We were thrilled – when testing at random, a 50/50 chance is about as good as you can hope for.
As mentioned before, the best part about CRO testing is that you can directly measure successes and losses in real time. Just as we could see how much we lost, we can see how much extra revenue our client made during a test.
In 60 days, the Move SKU template generated an additional $16,500, and the Quick Checkout generated over $12,000!
If you’re floored by those numbers, remember that this was only the additional revenue generated during the two month trial period. The beauty of CRO testing is that by the end of the test, you have ideally identified a better-performing version of your website. This new and improved website has a higher conversion rate and revenue per visitor (and whatever other metrics you measured), so the winnings keep on coming!
If revenue per visitor increases by, say, $0.04, it might not seem like a lot, but if you have 30,000 visitors each month, we’re talking about $12,000 in additional revenue each month.
With over $20,000 additional revenue generated during the testing period, and more than double that amount projected in each of the coming months, it’s no surprise that our client made the right call to invest in their future conversion rate optimization efforts.
While the above is absolutely a success story, remember, those tests were chosen at random. They could have all failed! Once our client officially hired InteractOne to help them with strategy, the testing success rate continued to improve.
A/B testing can be vital to the success of your eCommerce site. The idea of letting your visitors decide what the website should look like/how it should function through real-world use is a phenomenal opportunity. And when you employ strategic data analysis to come up with informed hypotheses that drive your testing decisions, it is absolutely incredible what you can uncover.
When we run CRO tests for our clients, it’s not just the test that we’re running. It’s a complete analysis of the website’s data so our team has the best understanding of the site and its customers before we start the tests. Our hypotheses are driven by extensive health checks on the website, where we combine user experience (UX) testing with behavioral and quantitative analyses. This, combined with our past experiences in optimization, helps us identify areas on the site that have the greatest potential for improvement.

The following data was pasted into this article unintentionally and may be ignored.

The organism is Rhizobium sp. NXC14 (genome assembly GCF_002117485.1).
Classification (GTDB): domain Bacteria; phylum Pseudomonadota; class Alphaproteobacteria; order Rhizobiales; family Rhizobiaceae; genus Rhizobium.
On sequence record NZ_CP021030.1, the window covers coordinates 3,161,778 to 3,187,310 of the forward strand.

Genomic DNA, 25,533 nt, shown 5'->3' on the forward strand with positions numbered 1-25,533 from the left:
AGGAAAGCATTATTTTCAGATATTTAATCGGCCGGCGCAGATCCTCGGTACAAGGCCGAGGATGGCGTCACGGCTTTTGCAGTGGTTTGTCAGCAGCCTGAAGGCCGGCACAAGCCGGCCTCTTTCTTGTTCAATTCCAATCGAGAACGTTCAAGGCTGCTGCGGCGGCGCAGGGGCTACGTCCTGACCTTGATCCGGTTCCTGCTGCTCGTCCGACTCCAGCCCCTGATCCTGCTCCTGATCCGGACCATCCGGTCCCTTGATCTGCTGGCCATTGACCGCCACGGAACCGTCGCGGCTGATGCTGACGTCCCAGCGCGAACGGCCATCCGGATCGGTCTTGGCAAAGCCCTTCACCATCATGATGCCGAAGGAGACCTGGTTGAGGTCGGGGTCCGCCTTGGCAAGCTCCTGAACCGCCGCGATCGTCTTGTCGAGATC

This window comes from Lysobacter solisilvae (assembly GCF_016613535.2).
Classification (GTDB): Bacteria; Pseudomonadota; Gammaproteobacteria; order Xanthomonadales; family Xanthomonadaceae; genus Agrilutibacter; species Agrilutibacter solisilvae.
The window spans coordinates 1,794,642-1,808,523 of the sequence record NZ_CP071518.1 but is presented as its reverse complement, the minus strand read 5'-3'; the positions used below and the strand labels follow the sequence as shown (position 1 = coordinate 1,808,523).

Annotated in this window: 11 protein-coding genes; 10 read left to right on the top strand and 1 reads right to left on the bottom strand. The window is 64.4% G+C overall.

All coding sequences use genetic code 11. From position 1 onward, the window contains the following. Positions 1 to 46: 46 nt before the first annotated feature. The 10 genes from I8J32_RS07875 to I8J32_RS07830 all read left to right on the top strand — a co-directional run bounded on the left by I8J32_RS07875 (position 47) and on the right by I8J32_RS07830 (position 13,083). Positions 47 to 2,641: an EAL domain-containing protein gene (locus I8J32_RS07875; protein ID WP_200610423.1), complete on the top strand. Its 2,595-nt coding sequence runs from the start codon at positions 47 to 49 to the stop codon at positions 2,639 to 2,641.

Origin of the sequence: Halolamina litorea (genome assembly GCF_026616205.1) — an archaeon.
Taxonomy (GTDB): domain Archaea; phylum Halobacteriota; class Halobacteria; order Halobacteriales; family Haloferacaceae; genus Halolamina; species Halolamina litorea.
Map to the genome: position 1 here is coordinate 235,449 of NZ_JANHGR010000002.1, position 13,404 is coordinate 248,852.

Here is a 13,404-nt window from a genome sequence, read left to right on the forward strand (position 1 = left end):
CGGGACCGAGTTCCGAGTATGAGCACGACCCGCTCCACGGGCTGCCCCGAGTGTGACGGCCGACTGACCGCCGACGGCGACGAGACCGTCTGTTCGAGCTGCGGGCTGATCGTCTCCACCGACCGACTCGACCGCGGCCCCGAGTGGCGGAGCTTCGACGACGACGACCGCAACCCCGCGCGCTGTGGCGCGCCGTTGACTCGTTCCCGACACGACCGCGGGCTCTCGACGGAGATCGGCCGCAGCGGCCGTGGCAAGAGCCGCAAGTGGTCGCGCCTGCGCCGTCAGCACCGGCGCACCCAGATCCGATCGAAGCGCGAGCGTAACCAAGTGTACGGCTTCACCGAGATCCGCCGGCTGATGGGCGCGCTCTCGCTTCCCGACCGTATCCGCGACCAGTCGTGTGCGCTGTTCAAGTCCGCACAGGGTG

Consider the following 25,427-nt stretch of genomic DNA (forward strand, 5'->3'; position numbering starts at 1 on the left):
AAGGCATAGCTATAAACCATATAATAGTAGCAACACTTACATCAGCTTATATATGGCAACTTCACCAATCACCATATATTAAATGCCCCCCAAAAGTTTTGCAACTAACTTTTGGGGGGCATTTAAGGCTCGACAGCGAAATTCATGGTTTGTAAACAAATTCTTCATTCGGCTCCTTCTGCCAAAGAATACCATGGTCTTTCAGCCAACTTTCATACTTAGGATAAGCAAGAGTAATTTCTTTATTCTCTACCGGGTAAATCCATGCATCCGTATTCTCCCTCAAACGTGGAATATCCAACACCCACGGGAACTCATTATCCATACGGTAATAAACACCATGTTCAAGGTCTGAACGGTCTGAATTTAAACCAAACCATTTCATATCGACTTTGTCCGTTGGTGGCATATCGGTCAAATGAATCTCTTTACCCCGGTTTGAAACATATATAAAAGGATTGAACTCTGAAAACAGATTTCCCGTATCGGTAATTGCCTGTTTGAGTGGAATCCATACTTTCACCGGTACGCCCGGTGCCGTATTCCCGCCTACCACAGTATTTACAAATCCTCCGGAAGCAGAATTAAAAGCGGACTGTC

In these audits and analyses, it’s often normal to incorporate more than one test per page (also know as Multivariate Testing (MVT). This is not a problem and can be quite powerful, as long as appropriate measurement systems are in place!
If you thought the revenue lifts for the A/B tests were high, wait until you see how powerful an MVT can be. But we’ll get to that in another post.
Optimization strategy is the most important part of testing. You can test all the templates in the world, but if you are not being strategic, you’re just as likely to lose money as you are to improve revenue performance. This is what you pay for when you pay for CRO – not just the tools, but the people who know what to test so that you maximize your opportunity to increase revenue WHILE testing – not just after.
Don’t get the wrong idea – random A/B testing can still accomplish very much. Thomas Edison has famously touted “I have not failed. I’ve just found 10,000 ways that won’t work.”
However, if you employ a little strategy and reason, you’ll be that much more effective. Nikolai Tesla was quoted, referring to Thomas Edison “If he had a needle to find in a haystack, he would not stop to reason where it was most likely to be, but would proceed at once with the feverish diligence of a bee, to examine straw after straw until he found the object of his search. … Just a little theory and calculation would have saved him ninety percent of his labor.”
At InteractOne, we’re all for a little theory and calculation.
To learn more about CRO, A/B Testing and our unique and measured approach to improving eCommerce, contact us today.